By Nyaka Mwanza
Leukemia’s symptoms include pain in the joints and bones, unintended weight loss, breathing problems, dizziness, and poor appetite, among others. That said, leukemia doesn’t always cause noticeable symptoms in its early stages. When it does, leukemia’s symptoms can be easily confused for other common ailments, like the flu or pneumonia. The difference, however, is that leukemia symptoms linger or don’t go away at all.
Leukemia is a cancer of the body’s blood-forming tissues, namely the bone marrow and the lymphatic system. Leukemia disrupts the normal production of blood cells by bone marrow, which causes abnormal or immature blood cells to circulate through the body. These abnormal cells are usually white blood cells, or leukocytes. White blood cells are normally responsible for our immune response, or fighting off infection.
Nearly 435,000 people in the United States are living with leukemia. Approximately 60,500 new leukemia diagnoses will be made this year in the U.S. Early detection and prompt treatment are an important factor in one’s leukemia prognosis.
Your Lymph Nodes Are Swollen
Lymph nodes are small collections of immune cells in the body, responsible for filtering lymph fluid and potentially harmful substances. The lymph nodes swell as part of the body’s attempt to fight leukemia cells. Most commonly, the lymph nodes under the arms or in the groin, chest, or neck will appear swollen — though not painful to the touch. If you notice that your lymph nodes are enlarged, you should consult a physician.
You Get Sick More Often
White blood cells, an important component of our blood and our immune system, play the important role of fighting infection. With poorly functioning or low levels of white blood cells, your immune system is incapable of keeping you healthy or restoring your health. Recurring or longer lasting sickness is a sign your immune system isn’t performing optimally.
Frequent infections may cause symptoms such as fever and fatigue, which can be hard to differentiate from the early effects of blood cancer. This is especially true of discerning early symptoms of leukemia in children. If you find you are sick more often or for longer than usual, you should talk to your health care provider.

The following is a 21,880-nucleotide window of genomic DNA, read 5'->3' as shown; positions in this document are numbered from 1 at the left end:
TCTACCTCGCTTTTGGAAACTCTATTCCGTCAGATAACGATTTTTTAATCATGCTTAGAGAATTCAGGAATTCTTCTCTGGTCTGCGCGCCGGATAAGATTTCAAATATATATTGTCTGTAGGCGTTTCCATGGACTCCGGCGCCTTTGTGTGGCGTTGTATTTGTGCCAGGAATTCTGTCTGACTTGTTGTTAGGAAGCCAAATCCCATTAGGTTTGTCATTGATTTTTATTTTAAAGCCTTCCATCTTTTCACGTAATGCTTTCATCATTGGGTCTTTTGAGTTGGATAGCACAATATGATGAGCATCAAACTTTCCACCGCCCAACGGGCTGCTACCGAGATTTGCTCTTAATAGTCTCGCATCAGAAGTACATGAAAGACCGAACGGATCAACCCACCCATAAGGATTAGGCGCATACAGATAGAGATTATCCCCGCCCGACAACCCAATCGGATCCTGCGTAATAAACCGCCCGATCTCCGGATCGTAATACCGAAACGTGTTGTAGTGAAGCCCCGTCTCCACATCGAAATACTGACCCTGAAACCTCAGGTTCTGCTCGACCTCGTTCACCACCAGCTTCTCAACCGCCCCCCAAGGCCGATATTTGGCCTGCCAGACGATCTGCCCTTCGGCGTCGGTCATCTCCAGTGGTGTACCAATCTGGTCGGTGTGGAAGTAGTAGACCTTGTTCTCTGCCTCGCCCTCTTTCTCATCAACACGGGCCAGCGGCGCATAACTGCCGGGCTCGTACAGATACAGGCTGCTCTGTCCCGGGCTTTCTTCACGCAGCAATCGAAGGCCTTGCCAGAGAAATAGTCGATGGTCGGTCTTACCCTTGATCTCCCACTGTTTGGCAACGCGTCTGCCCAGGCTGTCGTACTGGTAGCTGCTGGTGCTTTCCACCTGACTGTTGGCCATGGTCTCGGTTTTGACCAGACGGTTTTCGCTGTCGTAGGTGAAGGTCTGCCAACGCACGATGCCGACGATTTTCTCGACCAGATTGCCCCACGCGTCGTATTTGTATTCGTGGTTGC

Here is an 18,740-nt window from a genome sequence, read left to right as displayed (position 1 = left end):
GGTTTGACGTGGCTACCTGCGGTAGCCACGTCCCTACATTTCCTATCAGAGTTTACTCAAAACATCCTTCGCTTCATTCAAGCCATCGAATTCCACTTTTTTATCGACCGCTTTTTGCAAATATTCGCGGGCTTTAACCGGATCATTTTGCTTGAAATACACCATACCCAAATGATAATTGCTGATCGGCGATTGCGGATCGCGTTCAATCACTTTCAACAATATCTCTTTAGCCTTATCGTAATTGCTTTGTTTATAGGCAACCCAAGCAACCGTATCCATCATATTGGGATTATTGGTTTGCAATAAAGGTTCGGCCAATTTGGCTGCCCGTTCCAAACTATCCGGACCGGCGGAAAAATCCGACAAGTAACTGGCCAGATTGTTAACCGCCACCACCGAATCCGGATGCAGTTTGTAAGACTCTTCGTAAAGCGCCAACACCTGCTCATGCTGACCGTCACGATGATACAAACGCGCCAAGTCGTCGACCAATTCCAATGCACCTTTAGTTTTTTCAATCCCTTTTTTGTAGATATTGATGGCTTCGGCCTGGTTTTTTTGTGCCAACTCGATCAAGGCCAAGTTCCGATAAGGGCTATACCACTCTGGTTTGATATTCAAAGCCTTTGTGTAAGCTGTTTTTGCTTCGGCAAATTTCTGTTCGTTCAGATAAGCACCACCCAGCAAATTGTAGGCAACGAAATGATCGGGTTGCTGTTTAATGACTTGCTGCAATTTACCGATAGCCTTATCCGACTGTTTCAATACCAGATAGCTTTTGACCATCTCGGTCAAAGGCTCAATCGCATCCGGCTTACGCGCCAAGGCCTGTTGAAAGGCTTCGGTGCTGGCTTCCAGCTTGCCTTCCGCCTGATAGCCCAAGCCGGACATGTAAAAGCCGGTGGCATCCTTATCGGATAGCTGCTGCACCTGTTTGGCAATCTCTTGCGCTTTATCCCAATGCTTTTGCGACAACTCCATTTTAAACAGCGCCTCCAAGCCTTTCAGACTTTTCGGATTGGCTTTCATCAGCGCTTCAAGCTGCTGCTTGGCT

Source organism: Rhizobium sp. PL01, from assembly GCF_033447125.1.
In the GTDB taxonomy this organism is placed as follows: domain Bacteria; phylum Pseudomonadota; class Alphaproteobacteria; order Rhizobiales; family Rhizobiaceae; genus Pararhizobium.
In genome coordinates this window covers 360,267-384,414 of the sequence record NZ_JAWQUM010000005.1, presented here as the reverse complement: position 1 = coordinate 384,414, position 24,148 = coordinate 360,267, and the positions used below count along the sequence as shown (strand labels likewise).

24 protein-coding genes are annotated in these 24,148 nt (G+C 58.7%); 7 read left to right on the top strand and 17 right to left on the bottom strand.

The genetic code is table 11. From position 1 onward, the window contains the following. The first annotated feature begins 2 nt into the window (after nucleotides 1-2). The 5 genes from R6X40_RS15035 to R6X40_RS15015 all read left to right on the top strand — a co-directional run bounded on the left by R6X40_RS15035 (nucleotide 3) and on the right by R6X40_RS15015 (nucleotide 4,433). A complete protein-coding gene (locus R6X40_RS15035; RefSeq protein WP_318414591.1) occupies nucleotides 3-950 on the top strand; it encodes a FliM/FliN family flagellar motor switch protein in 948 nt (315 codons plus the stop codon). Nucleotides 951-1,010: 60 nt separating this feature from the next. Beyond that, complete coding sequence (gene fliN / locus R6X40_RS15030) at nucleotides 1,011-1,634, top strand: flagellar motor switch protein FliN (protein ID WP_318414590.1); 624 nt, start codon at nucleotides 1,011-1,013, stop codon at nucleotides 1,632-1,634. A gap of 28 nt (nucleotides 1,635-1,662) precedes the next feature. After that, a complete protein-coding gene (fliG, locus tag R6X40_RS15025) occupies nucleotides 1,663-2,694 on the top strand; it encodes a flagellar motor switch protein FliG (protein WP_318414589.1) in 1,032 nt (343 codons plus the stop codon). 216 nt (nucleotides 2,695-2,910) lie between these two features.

You Bleed or Bruise Easily
Platelets are a type of blood cell that help stop bleeding by allowing the blood to clot. Some types of leukemia destroy platelets. If platelet levels are low, a person may notice they bruise and bleed more easily if injured. They may also experience bleeding gums or have frequent nosebleeds.
Leukemia can also damage blood vessels. These broken blood vessels can show up as small reddish or purple dots on your skin. If you notice strange bruises or your minor cuts take longer than usual to stop bleeding, this may be an early sign of leukemia. You should talk to your doctor about it; it’s better to be safe and act early.
Nyaka’s bio: Nyaka Mwanza is a freelance writer for MyLeukemiaTeam. She completed a B.A. in Communications: Visual Media from American University and undertook post-baccalaureate studies in Health/Behavioral Communications and Marketing at Johns Hopkins University. Nyaka is a Zambian-born, E.U. citizen who was raised in sub-Saharan Africa and Jacksonville, N.C. However, she has called Washington, D.C., home for most of her life. For much of her career, Nyaka has worked with large global health nonprofits focused on improving health outcomes for women and children. Nyaka believes words hold immense power, and her job is to meet the reader where they are, when they’re there.